Real Estate Exam :: Free Practice Test
Once you have passed the real estate exam from your licensing school, you’ll need to register for the real estate exam that’s required by the state.
Sometimes you’ll need to wait a while before you can get an appointment set to take your real estate exam. The states have a limited number of testing slots for all of the professions they regulate, and there is high demand for the real estate exam slots right now. When the market is hot, many people flock to the real estate industry. (Plus, I’m betting those silly reality shows have created some demand as well. Pro tip: Real estate does not work the way you see it on TV.)
The real estate exam itself will cover a variety of topics about the state laws and regulations, in addition to the national laws and regulations.
There is no “standard” real estate exam, although some topics will certainly be covered no matter where you live and where you want to get licensed. The topics that are (unfortunately) ALWAYS an issue are topics around fair housing laws, the handling of escrow funds and dual agency. Some states don’t allow dual agency or have a different terminology for it, but you can bet that the agency relationships that are created during a real estate transaction will be covered.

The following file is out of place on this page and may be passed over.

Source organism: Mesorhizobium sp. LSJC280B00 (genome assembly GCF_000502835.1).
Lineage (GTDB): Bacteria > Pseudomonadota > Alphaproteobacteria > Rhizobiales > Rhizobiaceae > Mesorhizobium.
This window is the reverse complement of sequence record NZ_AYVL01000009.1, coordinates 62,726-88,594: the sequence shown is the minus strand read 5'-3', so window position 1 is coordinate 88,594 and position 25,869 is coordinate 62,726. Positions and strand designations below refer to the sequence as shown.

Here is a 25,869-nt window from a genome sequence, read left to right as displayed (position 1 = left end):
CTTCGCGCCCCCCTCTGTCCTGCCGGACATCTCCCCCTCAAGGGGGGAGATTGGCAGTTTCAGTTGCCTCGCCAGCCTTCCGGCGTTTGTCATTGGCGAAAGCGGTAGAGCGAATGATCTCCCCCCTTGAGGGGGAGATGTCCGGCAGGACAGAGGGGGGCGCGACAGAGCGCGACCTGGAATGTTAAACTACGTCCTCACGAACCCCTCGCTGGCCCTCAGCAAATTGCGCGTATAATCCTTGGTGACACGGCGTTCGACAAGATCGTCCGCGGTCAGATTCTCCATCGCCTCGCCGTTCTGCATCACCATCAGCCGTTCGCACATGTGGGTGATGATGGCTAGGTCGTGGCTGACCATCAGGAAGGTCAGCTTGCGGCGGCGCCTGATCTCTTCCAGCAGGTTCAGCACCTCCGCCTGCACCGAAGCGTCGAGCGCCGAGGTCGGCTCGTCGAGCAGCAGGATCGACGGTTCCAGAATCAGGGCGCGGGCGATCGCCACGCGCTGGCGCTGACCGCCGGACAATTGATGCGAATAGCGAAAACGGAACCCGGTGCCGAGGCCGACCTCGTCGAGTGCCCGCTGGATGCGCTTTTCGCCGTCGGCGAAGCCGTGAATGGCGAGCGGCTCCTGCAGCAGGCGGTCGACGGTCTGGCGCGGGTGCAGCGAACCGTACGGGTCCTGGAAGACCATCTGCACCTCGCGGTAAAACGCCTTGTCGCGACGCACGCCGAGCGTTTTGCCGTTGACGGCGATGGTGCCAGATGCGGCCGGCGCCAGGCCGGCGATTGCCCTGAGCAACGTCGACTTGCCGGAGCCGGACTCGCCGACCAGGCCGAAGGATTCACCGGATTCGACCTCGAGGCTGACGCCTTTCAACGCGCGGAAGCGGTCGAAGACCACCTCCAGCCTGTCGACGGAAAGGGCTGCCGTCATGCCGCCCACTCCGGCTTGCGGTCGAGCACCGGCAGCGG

How do the states decide what to put on the real estate exam? Aside from the basic knowledge each real estate licensee needs in order to legally do their jobs, the states will update their real estate tests on a regular basis to reflect the consumer complaints and lawsuits that they are seeing in their states at the time.
For example, many states were ill-prepared for the creativity of all the scammers who came out of the woodworks when the foreclosure crisis hit the US in 2008. There were ALL SORTS of scams that even the most creative real estate regulators could not have anticipated. The state tests were updated to reflect the new laws that were introduced to combat the scams.
The best blanket advice for passing the real estate exam is to know the material. It might seem obvious, but it’s worth noting. It’s common for questions on the exam to be worded in strange ways to test your understanding of the material (and the English language). As a student of proper grammar, I cringe at some of the phrasing. Double negatives, triple negatives and vague descriptions are common. It’s not too bad as long as you understand the underlying concepts and principles.
Also, TAKE YOUR TIME. There’s no prize for finishing first. The time allotted is usually MUCH more than you’ll need, so don’t race.
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We’ve also compiled a list of frequently asked questions from new agents.